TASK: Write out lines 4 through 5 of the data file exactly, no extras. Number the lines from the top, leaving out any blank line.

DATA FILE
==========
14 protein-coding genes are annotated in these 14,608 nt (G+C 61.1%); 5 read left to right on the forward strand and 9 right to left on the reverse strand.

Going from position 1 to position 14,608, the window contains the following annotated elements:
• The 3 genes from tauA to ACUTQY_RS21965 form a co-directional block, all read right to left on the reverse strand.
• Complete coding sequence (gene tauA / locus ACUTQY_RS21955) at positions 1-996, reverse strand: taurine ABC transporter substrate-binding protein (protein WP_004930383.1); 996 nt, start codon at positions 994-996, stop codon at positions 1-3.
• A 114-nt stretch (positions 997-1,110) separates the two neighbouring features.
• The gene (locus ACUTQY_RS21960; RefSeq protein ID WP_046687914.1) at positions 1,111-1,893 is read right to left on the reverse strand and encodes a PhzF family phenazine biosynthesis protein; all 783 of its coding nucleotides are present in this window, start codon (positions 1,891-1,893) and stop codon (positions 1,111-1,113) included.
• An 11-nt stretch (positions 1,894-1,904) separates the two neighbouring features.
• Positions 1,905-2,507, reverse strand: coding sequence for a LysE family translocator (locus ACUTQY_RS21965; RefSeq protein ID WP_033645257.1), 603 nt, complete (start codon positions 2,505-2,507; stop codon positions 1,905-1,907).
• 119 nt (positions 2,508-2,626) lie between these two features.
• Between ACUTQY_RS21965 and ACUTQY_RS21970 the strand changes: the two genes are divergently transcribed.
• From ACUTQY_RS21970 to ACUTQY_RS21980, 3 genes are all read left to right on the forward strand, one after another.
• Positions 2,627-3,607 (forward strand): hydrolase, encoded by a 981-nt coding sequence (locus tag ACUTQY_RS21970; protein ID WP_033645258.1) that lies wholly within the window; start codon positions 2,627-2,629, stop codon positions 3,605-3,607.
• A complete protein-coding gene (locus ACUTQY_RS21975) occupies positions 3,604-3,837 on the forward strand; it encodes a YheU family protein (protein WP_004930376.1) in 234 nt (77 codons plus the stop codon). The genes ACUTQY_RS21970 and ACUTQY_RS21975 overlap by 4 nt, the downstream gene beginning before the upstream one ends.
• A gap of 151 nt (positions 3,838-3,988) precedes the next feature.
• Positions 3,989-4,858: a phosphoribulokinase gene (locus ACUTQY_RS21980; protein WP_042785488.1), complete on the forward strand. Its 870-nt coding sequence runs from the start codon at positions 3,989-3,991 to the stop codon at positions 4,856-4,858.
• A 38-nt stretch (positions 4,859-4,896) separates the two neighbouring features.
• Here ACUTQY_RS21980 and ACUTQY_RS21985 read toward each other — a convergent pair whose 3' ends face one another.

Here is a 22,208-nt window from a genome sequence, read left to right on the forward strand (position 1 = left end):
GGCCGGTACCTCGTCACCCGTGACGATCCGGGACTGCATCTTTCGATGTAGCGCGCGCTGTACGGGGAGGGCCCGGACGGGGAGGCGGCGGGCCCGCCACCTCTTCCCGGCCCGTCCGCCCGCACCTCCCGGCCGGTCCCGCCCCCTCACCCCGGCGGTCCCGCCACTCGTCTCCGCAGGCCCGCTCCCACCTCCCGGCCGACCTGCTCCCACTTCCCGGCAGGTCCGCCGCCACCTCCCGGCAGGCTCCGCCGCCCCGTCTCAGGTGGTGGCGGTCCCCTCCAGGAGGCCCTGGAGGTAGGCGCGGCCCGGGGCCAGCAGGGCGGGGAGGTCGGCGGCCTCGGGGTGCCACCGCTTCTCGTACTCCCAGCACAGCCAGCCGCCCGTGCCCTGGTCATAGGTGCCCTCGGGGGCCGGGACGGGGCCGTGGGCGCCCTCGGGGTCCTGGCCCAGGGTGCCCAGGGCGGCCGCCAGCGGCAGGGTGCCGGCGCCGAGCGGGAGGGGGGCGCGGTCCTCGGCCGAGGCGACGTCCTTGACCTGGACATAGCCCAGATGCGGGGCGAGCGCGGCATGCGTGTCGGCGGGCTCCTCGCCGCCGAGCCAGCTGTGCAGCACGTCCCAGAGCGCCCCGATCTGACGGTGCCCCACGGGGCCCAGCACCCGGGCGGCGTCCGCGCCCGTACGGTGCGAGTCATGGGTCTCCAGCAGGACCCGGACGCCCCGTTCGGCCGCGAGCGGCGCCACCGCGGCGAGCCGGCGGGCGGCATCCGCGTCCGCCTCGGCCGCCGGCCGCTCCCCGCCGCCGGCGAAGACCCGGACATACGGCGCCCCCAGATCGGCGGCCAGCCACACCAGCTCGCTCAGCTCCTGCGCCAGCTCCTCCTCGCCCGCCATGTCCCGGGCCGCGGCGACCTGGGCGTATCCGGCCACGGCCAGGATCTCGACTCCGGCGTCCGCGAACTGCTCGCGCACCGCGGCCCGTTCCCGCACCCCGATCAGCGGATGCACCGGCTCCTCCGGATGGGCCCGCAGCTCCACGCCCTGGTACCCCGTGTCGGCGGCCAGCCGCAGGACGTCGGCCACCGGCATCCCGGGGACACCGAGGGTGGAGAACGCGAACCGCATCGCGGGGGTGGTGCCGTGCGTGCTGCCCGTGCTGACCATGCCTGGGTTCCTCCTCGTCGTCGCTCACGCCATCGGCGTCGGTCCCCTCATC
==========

• Complete coding sequence (gene tauA / locus ACUTQY_RS21955) at positions 1-996, reverse strand: taurine ABC transporter substrate-binding protein (protein WP_004930383.1); 996 nt, start codon at positions 994-996, stop codon at positions 1-3.
• A 114-nt stretch (positions 997-1,110) separates the two neighbouring features.